Background and Purpose
Pharos Blueprint Enterprise utilizes Active Directory for many functions:
- User authentication at a terminal (iMFP solution or Omega) for copier access or Secure Release Here job release.
- ID card registration at a terminal for copier access or Secure Release Here job release.
- User authentication when using either the Windows or MacOS Print Agent in "unauthenticated user" mode.
- Policy Print assignment.
Some things, like the authentication script for terminals and Print Agents, can be explicitly defined with a designated account with sufficient permission to browse and read Active Directory objects. But in most cases, installations of Blueprint Enterprise rely on a set of access assumptions and default behaviors that are not valid in specific environments. This article will discuss those assumptions and default behaviors, and how to render configuration changes so that the software can work successfully in any environment, regardless of security protocol.
"Out of the Box" Behaviors
When installing Blueprint Analyst or Collector software, the Tracker and EDI web services that are also installed rely upon an "Application Pool" to connect with the underlying Microsoft .Net functions that are used to do the work. Prior to IIS 7.5 (introduced with Service Pack 2 for Microsoft Windows 2008 Server and included in Microsoft Wndows 2008 R2 Server), application pools could use, by default, either the built-in LocalSystem or Network Service special accounts. Using Network Service allowed the web application, via the application pool, to access local files (and do so in a very protected manner) as well as access network services (like Active Directory) by masquerading/presenting itself as the server's domain machine account (as DOMAIN\MACHINE$). However, with IIS 7.5, Microsoft retooled this configuration such that a new, limited-function credential was created called "ApplicationPoolIdentity." This special-use account is local to the server and is expressed as "IIS AppPool\<AppPool Name>" for access/permissions purposes. When this identity is used to access a network service or resource, it also presents as the server's domain machine account.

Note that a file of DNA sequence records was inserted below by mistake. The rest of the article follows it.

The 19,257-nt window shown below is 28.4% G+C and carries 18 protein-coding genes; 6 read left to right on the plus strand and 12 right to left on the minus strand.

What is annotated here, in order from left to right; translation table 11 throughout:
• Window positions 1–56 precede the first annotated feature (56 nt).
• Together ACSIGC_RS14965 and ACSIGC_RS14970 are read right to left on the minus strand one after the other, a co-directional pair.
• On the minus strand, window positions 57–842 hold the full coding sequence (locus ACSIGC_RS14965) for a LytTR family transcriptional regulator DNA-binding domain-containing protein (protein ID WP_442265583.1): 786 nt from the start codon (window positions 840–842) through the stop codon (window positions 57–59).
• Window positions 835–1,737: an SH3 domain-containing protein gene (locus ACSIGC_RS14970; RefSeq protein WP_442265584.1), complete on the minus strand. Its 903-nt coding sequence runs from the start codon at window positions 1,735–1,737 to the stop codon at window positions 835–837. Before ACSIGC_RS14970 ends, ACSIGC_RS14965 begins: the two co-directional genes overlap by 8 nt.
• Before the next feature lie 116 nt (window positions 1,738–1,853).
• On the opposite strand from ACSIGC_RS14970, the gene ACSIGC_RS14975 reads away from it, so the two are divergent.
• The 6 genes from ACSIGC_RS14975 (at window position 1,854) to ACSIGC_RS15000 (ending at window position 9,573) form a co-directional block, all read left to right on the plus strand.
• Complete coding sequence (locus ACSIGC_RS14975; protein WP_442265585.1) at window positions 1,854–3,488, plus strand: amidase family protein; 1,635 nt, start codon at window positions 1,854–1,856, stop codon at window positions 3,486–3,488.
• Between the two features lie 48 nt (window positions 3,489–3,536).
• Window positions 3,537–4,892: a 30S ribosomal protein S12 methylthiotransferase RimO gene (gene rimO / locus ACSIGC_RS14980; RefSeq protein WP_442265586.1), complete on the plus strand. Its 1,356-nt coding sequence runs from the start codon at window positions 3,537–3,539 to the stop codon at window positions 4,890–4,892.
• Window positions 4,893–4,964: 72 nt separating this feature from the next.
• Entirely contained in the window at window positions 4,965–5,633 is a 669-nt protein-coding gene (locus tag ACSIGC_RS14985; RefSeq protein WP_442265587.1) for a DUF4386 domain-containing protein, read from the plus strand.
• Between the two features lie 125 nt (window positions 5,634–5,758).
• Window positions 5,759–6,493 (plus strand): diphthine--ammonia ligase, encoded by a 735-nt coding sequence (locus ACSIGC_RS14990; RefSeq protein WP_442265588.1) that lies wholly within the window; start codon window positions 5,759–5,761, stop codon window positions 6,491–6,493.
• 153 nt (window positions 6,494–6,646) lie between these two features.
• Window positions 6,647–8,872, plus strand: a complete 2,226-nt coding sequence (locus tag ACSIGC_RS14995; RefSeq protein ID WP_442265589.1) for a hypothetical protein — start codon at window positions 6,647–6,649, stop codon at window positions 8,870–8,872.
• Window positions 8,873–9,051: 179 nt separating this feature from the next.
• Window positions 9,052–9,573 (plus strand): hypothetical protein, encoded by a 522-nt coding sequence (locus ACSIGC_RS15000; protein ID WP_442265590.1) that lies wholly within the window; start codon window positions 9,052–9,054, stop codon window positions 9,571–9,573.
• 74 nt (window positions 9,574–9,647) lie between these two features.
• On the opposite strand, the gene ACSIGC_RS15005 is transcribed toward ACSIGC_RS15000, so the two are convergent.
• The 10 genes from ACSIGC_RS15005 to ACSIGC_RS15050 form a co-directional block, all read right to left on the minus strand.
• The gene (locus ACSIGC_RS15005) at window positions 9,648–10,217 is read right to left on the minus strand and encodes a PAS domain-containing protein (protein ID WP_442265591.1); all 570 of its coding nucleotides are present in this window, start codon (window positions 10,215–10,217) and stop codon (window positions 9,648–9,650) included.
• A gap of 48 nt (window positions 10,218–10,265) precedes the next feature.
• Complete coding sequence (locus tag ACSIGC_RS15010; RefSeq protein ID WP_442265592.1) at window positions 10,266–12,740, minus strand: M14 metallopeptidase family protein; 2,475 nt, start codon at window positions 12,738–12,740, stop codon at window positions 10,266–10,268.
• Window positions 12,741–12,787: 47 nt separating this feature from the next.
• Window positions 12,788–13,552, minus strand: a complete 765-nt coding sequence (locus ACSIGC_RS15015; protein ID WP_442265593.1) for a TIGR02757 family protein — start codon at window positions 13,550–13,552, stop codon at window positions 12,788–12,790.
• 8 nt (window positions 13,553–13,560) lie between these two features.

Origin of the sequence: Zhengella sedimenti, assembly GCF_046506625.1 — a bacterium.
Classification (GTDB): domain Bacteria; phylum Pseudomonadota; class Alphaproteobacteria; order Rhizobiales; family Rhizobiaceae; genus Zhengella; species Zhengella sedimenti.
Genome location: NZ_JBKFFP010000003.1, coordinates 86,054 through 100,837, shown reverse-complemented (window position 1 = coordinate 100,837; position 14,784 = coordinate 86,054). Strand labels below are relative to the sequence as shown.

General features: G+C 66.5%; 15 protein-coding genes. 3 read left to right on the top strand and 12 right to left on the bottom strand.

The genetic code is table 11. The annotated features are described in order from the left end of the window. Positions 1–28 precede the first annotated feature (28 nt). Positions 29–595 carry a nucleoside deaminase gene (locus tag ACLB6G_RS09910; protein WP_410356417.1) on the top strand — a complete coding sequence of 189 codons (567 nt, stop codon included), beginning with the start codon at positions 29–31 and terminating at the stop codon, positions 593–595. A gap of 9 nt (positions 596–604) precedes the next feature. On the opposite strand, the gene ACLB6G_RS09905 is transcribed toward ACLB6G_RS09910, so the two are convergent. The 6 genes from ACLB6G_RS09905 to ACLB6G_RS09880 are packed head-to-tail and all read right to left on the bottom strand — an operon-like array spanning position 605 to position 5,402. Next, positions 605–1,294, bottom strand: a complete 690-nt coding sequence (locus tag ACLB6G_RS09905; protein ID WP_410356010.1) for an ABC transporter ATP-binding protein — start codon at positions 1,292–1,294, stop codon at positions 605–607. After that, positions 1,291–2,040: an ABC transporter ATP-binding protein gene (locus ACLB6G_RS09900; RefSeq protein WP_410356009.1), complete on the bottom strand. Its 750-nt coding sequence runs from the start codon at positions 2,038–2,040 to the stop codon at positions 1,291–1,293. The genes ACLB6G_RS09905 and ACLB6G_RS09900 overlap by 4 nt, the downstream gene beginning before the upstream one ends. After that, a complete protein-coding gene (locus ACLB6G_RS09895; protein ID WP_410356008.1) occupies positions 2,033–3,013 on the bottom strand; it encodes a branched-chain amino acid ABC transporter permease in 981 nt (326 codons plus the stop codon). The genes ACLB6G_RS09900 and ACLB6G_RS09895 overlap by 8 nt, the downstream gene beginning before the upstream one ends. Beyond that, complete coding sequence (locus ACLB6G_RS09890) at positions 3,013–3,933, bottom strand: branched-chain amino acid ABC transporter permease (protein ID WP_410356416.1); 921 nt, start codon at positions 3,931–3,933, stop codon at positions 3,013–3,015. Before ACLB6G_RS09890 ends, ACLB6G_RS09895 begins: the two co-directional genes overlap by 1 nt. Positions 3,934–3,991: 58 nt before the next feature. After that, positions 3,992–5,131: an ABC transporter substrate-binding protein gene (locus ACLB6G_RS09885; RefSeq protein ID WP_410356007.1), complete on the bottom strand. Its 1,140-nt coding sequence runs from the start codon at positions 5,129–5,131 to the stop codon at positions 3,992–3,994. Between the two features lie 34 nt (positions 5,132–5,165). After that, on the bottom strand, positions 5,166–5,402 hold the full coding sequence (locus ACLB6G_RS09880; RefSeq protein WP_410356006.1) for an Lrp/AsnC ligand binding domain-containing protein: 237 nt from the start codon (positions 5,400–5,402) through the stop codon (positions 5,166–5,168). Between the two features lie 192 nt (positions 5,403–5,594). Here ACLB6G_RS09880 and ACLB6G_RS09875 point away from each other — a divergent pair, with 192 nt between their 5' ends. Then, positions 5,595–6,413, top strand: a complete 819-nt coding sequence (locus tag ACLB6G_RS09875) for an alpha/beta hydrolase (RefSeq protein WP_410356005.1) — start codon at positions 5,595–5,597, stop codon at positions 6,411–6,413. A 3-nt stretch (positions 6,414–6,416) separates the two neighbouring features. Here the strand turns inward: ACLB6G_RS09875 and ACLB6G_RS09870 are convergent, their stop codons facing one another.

By default, either Network Service or the ApplicationPoolIdentity should allow browsing of Active Directory and for its objects to be "read". However, security constraints within Active Directory can cause this to fail.
Resolving Active Directory Access Issues
The best method for resolving Active Directory access issues when the default behavior model falls short is to explicitly define the PharosSystemsAppPool with a domain user account that fulfills the following criteria:
- Has been added to the local "IIS_IUSRS" security group.
- Has sufficient credentials to read the Active Directory domain (and, by extension, any other domains in the forest and - as required - other forests).
- Has a non-expiring password.
To set the new identity:
- Start IIS Manager on the server and browse to the "Application Pools" group.
- Select the "PharosSystemsAppPool" and then click "Advanced Settings" link under "Edit Application Pool".
- Under the "Process Model" group, click inside the value for "Identity" (the value will be listed as ApplicationPoolIdentity). Then, click the "Browse" button (the small box with the ellipsis: "..." in it).
- Choose "Custom Account" and then click the "Set..." button.
- Provide credentials as follows:
- User name: Use the format <Domain>\<User>. In the screenshot above, I used "blueprint\pharossvc" since "blueprint" is my environment's domain name.
- Password. Type as-is assigned.
- Click "OK" until you are returned to the main IIS Manager interface to commit the change.
- Stop and Start the PharosSystemsAppPool. Note that you may need to wait a few seconds (I count to 5) before attempting to start, or you may get a weird error message:
This can be readily dismissed and then a start of the application pool will be successful. You've just been impatient, and Windows is not ready for you yet.
An Alternate Path
If you choose not to manage the configuration this way, it is also possible to access Active Directory as if it were LDAP (at its core, it is X.500). The LDAP configuration under the Blueprint Administrator's Device Management > Authentication Methods section:
allows for a defined "BindDN" which bypasses the inherent permissions defined for the ApplicationPoolIdentity user.